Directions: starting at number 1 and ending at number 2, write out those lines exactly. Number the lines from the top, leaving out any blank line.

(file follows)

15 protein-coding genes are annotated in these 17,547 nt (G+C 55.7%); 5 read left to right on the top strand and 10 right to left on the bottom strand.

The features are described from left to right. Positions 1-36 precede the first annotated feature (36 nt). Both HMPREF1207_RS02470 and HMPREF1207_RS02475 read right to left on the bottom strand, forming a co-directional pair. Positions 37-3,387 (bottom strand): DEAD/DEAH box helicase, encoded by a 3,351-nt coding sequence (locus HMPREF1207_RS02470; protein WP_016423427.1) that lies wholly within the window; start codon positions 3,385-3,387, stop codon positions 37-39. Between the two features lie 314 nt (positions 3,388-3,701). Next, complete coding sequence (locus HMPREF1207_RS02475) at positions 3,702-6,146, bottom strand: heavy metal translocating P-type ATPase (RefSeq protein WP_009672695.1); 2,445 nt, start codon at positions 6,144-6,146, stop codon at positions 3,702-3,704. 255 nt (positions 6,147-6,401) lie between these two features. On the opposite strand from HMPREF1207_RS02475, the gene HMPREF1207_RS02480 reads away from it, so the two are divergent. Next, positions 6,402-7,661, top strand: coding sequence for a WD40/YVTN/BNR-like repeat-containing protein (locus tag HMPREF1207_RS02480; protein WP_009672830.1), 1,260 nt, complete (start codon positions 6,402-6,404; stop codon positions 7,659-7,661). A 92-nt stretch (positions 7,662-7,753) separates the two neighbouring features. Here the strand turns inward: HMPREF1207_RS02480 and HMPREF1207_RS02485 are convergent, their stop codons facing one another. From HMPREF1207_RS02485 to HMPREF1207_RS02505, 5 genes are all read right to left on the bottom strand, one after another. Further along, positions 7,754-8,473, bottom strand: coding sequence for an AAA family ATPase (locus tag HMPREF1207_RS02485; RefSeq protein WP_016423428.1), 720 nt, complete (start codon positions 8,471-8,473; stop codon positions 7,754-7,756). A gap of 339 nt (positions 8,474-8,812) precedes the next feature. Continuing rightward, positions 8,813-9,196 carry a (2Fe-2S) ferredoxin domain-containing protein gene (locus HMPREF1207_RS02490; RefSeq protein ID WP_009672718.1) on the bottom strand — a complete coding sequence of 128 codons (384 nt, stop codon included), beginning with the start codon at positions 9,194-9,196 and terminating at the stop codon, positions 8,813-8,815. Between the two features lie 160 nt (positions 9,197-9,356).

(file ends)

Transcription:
15 protein-coding genes are annotated in these 17,547 nt (G+C 55.7%); 5 read left to right on the top strand and 10 right to left on the bottom strand.

The features are described from left to right. Positions 1-36 precede the first annotated feature (36 nt). Both HMPREF1207_RS02470 and HMPREF1207_RS02475 read right to left on the bottom strand, forming a co-directional pair. Positions 37-3,387 (bottom strand): DEAD/DEAH box helicase, encoded by a 3,351-nt coding sequence (locus HMPREF1207_RS02470; protein WP_016423427.1) that lies wholly within the window; start codon positions 3,385-3,387, stop codon positions 37-39. Between the two features lie 314 nt (positions 3,388-3,701). Next, complete coding sequence (locus HMPREF1207_RS02475) at positions 3,702-6,146, bottom strand: heavy metal translocating P-type ATPase (RefSeq protein WP_009672695.1); 2,445 nt, start codon at positions 6,144-6,146, stop codon at positions 3,702-3,704. 255 nt (positions 6,147-6,401) lie between these two features. On the opposite strand from HMPREF1207_RS02475, the gene HMPREF1207_RS02480 reads away from it, so the two are divergent. Next, positions 6,402-7,661, top strand: coding sequence for a WD40/YVTN/BNR-like repeat-containing protein (locus tag HMPREF1207_RS02480; protein WP_009672830.1), 1,260 nt, complete (start codon positions 6,402-6,404; stop codon positions 7,659-7,661). A 92-nt stretch (positions 7,662-7,753) separates the two neighbouring features. Here the strand turns inward: HMPREF1207_RS02480 and HMPREF1207_RS02485 are convergent, their stop codons facing one another. From HMPREF1207_RS02485 to HMPREF1207_RS02505, 5 genes are all read right to left on the bottom strand, one after another. Further along, positions 7,754-8,473, bottom strand: coding sequence for an AAA family ATPase (locus tag HMPREF1207_RS02485; RefSeq protein WP_016423428.1), 720 nt, complete (start codon positions 8,471-8,473; stop codon positions 7,754-7,756). A gap of 339 nt (positions 8,474-8,812) precedes the next feature. Continuing rightward, positions 8,813-9,196 carry a (2Fe-2S) ferredoxin domain-containing protein gene (locus HMPREF1207_RS02490; RefSeq protein ID WP_009672718.1) on the bottom strand — a complete coding sequence of 128 codons (384 nt, stop codon included), beginning with the start codon at positions 9,194-9,196 and terminating at the stop codon, positions 8,813-8,815. Between the two features lie 160 nt (positions 9,197-9,356).